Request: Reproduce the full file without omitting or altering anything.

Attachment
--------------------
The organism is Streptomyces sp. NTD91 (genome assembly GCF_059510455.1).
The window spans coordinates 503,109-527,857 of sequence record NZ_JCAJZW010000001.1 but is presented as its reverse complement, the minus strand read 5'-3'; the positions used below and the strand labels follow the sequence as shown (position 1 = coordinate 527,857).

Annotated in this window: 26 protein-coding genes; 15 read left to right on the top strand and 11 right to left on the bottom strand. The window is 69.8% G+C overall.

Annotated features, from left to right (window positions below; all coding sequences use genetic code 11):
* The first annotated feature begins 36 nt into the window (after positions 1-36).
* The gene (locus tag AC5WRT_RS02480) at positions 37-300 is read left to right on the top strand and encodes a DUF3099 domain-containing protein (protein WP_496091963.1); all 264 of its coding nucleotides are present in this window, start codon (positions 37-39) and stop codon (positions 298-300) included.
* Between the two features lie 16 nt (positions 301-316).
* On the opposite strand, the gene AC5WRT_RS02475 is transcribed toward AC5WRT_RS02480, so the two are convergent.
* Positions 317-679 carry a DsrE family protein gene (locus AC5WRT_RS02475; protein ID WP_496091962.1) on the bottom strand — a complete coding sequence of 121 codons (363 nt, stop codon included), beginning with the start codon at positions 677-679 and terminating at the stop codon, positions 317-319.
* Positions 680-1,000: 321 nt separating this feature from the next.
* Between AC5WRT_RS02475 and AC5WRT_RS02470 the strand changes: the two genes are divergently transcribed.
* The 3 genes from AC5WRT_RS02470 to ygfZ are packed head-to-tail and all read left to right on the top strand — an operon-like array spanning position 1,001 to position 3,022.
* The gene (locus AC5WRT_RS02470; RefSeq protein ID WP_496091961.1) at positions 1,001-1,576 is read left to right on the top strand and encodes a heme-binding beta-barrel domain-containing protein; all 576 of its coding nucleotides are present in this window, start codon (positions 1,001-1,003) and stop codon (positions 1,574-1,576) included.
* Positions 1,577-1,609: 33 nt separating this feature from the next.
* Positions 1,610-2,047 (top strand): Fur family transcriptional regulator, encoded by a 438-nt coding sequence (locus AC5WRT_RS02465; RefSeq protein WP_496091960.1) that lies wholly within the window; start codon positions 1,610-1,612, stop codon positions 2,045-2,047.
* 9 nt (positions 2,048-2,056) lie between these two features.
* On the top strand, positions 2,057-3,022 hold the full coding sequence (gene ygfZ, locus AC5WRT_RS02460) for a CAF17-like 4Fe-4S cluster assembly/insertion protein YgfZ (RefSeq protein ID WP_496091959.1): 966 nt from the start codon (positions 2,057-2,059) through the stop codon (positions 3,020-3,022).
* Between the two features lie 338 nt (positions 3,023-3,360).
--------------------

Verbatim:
The organism is Streptomyces sp. NTD91 (genome assembly GCF_059510455.1).
The window spans coordinates 503,109-527,857 of sequence record NZ_JCAJZW010000001.1 but is presented as its reverse complement, the minus strand read 5'-3'; the positions used below and the strand labels follow the sequence as shown (position 1 = coordinate 527,857).

Annotated in this window: 26 protein-coding genes; 15 read left to right on the top strand and 11 right to left on the bottom strand. The window is 69.8% G+C overall.

Annotated features, from left to right (window positions below; all coding sequences use genetic code 11):
* The first annotated feature begins 36 nt into the window (after positions 1-36).
* The gene (locus tag AC5WRT_RS02480) at positions 37-300 is read left to right on the top strand and encodes a DUF3099 domain-containing protein (protein WP_496091963.1); all 264 of its coding nucleotides are present in this window, start codon (positions 37-39) and stop codon (positions 298-300) included.
* Between the two features lie 16 nt (positions 301-316).
* On the opposite strand, the gene AC5WRT_RS02475 is transcribed toward AC5WRT_RS02480, so the two are convergent.
* Positions 317-679 carry a DsrE family protein gene (locus AC5WRT_RS02475; protein ID WP_496091962.1) on the bottom strand — a complete coding sequence of 121 codons (363 nt, stop codon included), beginning with the start codon at positions 677-679 and terminating at the stop codon, positions 317-319.
* Positions 680-1,000: 321 nt separating this feature from the next.
* Between AC5WRT_RS02475 and AC5WRT_RS02470 the strand changes: the two genes are divergently transcribed.
* The 3 genes from AC5WRT_RS02470 to ygfZ are packed head-to-tail and all read left to right on the top strand — an operon-like array spanning position 1,001 to position 3,022.
* The gene (locus AC5WRT_RS02470; RefSeq protein ID WP_496091961.1) at positions 1,001-1,576 is read left to right on the top strand and encodes a heme-binding beta-barrel domain-containing protein; all 576 of its coding nucleotides are present in this window, start codon (positions 1,001-1,003) and stop codon (positions 1,574-1,576) included.
* Positions 1,577-1,609: 33 nt separating this feature from the next.
* Positions 1,610-2,047 (top strand): Fur family transcriptional regulator, encoded by a 438-nt coding sequence (locus AC5WRT_RS02465; RefSeq protein WP_496091960.1) that lies wholly within the window; start codon positions 1,610-1,612, stop codon positions 2,045-2,047.
* 9 nt (positions 2,048-2,056) lie between these two features.
* On the top strand, positions 2,057-3,022 hold the full coding sequence (gene ygfZ, locus AC5WRT_RS02460) for a CAF17-like 4Fe-4S cluster assembly/insertion protein YgfZ (RefSeq protein ID WP_496091959.1): 966 nt from the start codon (positions 2,057-2,059) through the stop codon (positions 3,020-3,022).
* Between the two features lie 338 nt (positions 3,023-3,360).